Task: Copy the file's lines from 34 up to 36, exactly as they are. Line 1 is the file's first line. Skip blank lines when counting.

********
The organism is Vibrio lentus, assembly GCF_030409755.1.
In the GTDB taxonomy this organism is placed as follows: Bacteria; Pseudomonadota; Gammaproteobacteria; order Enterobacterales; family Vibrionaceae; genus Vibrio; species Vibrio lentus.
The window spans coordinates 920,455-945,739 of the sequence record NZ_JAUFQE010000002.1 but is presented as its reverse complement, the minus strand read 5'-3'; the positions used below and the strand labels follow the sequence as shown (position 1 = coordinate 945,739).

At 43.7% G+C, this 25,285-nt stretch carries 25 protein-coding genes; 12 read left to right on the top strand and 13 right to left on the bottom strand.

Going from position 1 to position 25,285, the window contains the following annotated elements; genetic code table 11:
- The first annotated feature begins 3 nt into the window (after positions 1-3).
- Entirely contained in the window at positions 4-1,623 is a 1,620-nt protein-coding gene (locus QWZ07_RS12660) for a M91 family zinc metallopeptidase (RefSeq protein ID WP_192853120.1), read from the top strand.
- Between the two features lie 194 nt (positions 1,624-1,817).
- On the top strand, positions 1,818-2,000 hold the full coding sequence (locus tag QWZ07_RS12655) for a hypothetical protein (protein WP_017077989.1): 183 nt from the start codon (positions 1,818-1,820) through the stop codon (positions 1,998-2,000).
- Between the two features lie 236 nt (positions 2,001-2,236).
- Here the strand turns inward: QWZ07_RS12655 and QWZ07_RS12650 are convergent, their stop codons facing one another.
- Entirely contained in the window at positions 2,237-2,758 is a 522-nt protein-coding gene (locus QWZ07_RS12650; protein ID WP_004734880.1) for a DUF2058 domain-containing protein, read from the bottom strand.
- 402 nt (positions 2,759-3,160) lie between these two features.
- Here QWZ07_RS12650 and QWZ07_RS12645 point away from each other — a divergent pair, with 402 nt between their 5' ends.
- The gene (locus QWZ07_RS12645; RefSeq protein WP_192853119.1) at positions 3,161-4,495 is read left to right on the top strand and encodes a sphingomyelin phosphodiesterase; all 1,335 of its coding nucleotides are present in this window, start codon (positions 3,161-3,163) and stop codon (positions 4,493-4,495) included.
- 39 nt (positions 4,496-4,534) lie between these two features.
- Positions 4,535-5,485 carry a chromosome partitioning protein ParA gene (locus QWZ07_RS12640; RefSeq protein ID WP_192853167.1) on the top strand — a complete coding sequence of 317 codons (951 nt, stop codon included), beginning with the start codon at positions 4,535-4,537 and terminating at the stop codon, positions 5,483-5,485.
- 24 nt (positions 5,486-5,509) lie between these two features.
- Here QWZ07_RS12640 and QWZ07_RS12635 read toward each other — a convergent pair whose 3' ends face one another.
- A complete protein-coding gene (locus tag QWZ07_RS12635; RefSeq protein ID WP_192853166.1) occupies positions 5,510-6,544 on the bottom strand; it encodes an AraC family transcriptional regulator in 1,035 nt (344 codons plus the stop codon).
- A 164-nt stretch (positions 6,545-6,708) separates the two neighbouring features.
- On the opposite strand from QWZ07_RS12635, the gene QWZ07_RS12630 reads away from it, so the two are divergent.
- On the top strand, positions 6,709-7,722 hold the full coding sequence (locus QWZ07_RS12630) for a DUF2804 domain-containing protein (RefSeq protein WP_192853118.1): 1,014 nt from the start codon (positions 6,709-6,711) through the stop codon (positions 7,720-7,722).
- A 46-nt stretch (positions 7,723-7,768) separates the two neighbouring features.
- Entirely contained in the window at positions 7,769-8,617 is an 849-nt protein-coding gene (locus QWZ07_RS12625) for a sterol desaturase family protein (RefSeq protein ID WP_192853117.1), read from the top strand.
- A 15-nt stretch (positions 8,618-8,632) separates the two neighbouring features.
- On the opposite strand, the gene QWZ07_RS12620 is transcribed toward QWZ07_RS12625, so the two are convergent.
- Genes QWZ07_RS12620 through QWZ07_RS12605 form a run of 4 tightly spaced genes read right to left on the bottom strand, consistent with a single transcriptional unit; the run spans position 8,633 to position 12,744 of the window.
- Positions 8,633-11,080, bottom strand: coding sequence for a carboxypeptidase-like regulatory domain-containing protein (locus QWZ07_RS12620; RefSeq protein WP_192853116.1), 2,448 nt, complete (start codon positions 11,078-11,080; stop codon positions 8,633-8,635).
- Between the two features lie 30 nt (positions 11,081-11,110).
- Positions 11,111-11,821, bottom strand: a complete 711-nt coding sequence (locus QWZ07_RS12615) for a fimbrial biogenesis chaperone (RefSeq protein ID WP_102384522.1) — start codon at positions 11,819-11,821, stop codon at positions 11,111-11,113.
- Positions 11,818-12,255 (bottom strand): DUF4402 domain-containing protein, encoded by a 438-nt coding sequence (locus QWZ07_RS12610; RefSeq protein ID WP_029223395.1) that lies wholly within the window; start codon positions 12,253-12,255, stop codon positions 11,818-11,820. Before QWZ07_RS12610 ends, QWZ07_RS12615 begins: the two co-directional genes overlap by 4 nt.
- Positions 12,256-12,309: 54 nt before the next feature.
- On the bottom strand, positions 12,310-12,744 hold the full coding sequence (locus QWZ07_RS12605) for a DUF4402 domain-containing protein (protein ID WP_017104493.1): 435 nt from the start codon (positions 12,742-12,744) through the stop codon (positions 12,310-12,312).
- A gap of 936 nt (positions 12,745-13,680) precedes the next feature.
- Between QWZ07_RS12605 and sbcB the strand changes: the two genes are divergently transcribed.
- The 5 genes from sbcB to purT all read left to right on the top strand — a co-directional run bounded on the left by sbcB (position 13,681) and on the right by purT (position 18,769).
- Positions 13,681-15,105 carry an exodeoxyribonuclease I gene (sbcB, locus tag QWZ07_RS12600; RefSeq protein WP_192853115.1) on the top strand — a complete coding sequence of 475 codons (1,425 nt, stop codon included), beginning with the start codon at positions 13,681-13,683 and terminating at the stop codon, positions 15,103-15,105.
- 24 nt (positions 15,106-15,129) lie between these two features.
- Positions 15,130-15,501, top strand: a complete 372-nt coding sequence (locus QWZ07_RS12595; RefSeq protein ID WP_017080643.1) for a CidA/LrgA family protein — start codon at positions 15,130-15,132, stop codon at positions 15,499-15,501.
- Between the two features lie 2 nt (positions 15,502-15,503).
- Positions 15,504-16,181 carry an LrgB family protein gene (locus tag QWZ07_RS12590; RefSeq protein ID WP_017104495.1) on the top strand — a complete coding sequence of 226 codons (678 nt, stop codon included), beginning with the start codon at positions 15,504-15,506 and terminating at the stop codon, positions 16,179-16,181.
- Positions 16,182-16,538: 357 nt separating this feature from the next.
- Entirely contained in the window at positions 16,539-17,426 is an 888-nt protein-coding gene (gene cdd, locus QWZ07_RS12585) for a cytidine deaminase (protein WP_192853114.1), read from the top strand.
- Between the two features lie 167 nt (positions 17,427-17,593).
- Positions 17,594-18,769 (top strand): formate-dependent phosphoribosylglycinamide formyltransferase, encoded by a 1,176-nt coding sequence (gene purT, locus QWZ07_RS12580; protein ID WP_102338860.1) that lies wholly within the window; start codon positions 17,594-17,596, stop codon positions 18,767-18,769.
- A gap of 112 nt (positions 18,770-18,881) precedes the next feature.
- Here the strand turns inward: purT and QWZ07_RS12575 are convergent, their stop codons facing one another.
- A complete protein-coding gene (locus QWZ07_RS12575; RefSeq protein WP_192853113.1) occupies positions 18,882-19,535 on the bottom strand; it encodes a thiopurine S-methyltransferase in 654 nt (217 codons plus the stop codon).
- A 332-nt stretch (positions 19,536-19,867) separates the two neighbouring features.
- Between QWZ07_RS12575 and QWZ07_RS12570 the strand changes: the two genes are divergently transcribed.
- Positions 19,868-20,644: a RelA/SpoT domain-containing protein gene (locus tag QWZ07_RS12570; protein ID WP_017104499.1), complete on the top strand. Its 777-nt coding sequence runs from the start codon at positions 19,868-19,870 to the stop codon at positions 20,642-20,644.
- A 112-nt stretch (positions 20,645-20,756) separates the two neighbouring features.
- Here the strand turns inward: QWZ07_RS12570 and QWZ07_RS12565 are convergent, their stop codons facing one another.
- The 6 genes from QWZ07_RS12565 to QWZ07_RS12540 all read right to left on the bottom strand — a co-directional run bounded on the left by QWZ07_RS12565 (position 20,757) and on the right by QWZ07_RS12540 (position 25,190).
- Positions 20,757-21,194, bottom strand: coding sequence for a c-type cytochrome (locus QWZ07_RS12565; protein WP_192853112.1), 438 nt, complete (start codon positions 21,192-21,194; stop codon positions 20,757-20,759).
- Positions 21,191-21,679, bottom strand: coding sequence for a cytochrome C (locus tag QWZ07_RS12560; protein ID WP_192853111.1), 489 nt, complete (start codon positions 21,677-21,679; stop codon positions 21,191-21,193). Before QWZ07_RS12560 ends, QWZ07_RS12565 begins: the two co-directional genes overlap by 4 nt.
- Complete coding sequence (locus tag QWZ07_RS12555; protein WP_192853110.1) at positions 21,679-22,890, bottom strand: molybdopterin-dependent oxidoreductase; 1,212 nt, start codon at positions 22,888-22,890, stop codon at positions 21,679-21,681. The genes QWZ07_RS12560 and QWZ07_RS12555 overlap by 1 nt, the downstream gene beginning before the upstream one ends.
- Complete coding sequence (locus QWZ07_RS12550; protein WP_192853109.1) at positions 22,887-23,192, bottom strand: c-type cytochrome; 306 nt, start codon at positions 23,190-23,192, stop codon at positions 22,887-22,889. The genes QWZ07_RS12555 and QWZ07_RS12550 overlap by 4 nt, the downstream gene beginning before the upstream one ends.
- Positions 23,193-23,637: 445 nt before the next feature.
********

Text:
- On the bottom strand, positions 12,310-12,744 hold the full coding sequence (locus QWZ07_RS12605) for a DUF4402 domain-containing protein (protein ID WP_017104493.1): 435 nt from the start codon (positions 12,742-12,744) through the stop codon (positions 12,310-12,312).
- A gap of 936 nt (positions 12,745-13,680) precedes the next feature.
- Between QWZ07_RS12605 and sbcB the strand changes: the two genes are divergently transcribed.